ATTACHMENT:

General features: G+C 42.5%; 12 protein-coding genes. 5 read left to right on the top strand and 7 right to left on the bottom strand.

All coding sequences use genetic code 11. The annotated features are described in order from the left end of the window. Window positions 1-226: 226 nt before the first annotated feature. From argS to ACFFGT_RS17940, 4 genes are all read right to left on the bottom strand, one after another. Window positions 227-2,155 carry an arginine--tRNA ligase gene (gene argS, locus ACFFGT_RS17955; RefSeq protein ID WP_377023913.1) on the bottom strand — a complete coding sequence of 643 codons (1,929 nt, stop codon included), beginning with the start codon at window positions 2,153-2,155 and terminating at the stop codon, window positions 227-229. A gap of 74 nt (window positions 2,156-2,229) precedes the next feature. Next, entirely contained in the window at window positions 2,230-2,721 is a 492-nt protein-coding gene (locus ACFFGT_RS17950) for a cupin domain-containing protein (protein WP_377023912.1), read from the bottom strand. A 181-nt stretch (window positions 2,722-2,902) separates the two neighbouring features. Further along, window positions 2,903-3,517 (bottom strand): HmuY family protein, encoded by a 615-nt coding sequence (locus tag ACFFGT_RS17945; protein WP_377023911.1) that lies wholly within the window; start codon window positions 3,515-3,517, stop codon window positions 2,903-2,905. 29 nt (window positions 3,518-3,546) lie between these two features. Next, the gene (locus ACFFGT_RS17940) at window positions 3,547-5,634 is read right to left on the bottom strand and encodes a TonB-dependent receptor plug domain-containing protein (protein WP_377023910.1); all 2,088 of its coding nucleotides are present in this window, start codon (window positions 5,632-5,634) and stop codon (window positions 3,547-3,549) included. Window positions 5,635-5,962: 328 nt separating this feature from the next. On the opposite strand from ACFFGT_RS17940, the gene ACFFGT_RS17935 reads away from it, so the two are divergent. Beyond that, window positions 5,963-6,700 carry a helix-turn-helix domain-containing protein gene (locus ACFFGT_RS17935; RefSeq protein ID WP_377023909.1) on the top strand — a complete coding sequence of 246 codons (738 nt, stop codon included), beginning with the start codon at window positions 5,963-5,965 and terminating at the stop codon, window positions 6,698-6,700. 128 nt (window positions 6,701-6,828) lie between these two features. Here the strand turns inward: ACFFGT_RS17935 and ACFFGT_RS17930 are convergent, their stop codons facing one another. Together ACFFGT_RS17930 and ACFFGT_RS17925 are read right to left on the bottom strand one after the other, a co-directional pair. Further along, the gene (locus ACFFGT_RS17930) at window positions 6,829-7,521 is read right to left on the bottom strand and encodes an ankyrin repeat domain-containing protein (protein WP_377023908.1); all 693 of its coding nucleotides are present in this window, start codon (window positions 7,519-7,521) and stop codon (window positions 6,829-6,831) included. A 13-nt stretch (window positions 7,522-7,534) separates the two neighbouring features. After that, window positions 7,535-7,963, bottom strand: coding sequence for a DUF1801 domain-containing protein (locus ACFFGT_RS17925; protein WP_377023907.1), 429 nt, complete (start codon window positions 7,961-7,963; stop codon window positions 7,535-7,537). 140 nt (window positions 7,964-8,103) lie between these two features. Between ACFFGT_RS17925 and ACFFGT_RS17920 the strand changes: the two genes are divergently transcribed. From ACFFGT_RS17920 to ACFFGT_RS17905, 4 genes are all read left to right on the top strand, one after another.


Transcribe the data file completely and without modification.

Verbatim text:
General features: G+C 42.5%; 12 protein-coding genes. 5 read left to right on the top strand and 7 right to left on the bottom strand.

All coding sequences use genetic code 11. The annotated features are described in order from the left end of the window. Window positions 1-226: 226 nt before the first annotated feature. From argS to ACFFGT_RS17940, 4 genes are all read right to left on the bottom strand, one after another. Window positions 227-2,155 carry an arginine--tRNA ligase gene (gene argS, locus ACFFGT_RS17955; RefSeq protein ID WP_377023913.1) on the bottom strand — a complete coding sequence of 643 codons (1,929 nt, stop codon included), beginning with the start codon at window positions 2,153-2,155 and terminating at the stop codon, window positions 227-229. A gap of 74 nt (window positions 2,156-2,229) precedes the next feature. Next, entirely contained in the window at window positions 2,230-2,721 is a 492-nt protein-coding gene (locus ACFFGT_RS17950) for a cupin domain-containing protein (protein WP_377023912.1), read from the bottom strand. A 181-nt stretch (window positions 2,722-2,902) separates the two neighbouring features. Further along, window positions 2,903-3,517 (bottom strand): HmuY family protein, encoded by a 615-nt coding sequence (locus tag ACFFGT_RS17945; protein WP_377023911.1) that lies wholly within the window; start codon window positions 3,515-3,517, stop codon window positions 2,903-2,905. 29 nt (window positions 3,518-3,546) lie between these two features. Next, the gene (locus ACFFGT_RS17940) at window positions 3,547-5,634 is read right to left on the bottom strand and encodes a TonB-dependent receptor plug domain-containing protein (protein WP_377023910.1); all 2,088 of its coding nucleotides are present in this window, start codon (window positions 5,632-5,634) and stop codon (window positions 3,547-3,549) included. Window positions 5,635-5,962: 328 nt separating this feature from the next. On the opposite strand from ACFFGT_RS17940, the gene ACFFGT_RS17935 reads away from it, so the two are divergent. Beyond that, window positions 5,963-6,700 carry a helix-turn-helix domain-containing protein gene (locus ACFFGT_RS17935; RefSeq protein ID WP_377023909.1) on the top strand — a complete coding sequence of 246 codons (738 nt, stop codon included), beginning with the start codon at window positions 5,963-5,965 and terminating at the stop codon, window positions 6,698-6,700. 128 nt (window positions 6,701-6,828) lie between these two features. Here the strand turns inward: ACFFGT_RS17935 and ACFFGT_RS17930 are convergent, their stop codons facing one another. Together ACFFGT_RS17930 and ACFFGT_RS17925 are read right to left on the bottom strand one after the other, a co-directional pair. Further along, the gene (locus ACFFGT_RS17930) at window positions 6,829-7,521 is read right to left on the bottom strand and encodes an ankyrin repeat domain-containing protein (protein WP_377023908.1); all 693 of its coding nucleotides are present in this window, start codon (window positions 7,519-7,521) and stop codon (window positions 6,829-6,831) included. A 13-nt stretch (window positions 7,522-7,534) separates the two neighbouring features. After that, window positions 7,535-7,963, bottom strand: coding sequence for a DUF1801 domain-containing protein (locus ACFFGT_RS17925; protein WP_377023907.1), 429 nt, complete (start codon window positions 7,961-7,963; stop codon window positions 7,535-7,537). 140 nt (window positions 7,964-8,103) lie between these two features. Between ACFFGT_RS17925 and ACFFGT_RS17920 the strand changes: the two genes are divergently transcribed. From ACFFGT_RS17920 to ACFFGT_RS17905, 4 genes are all read left to right on the top strand, one after another.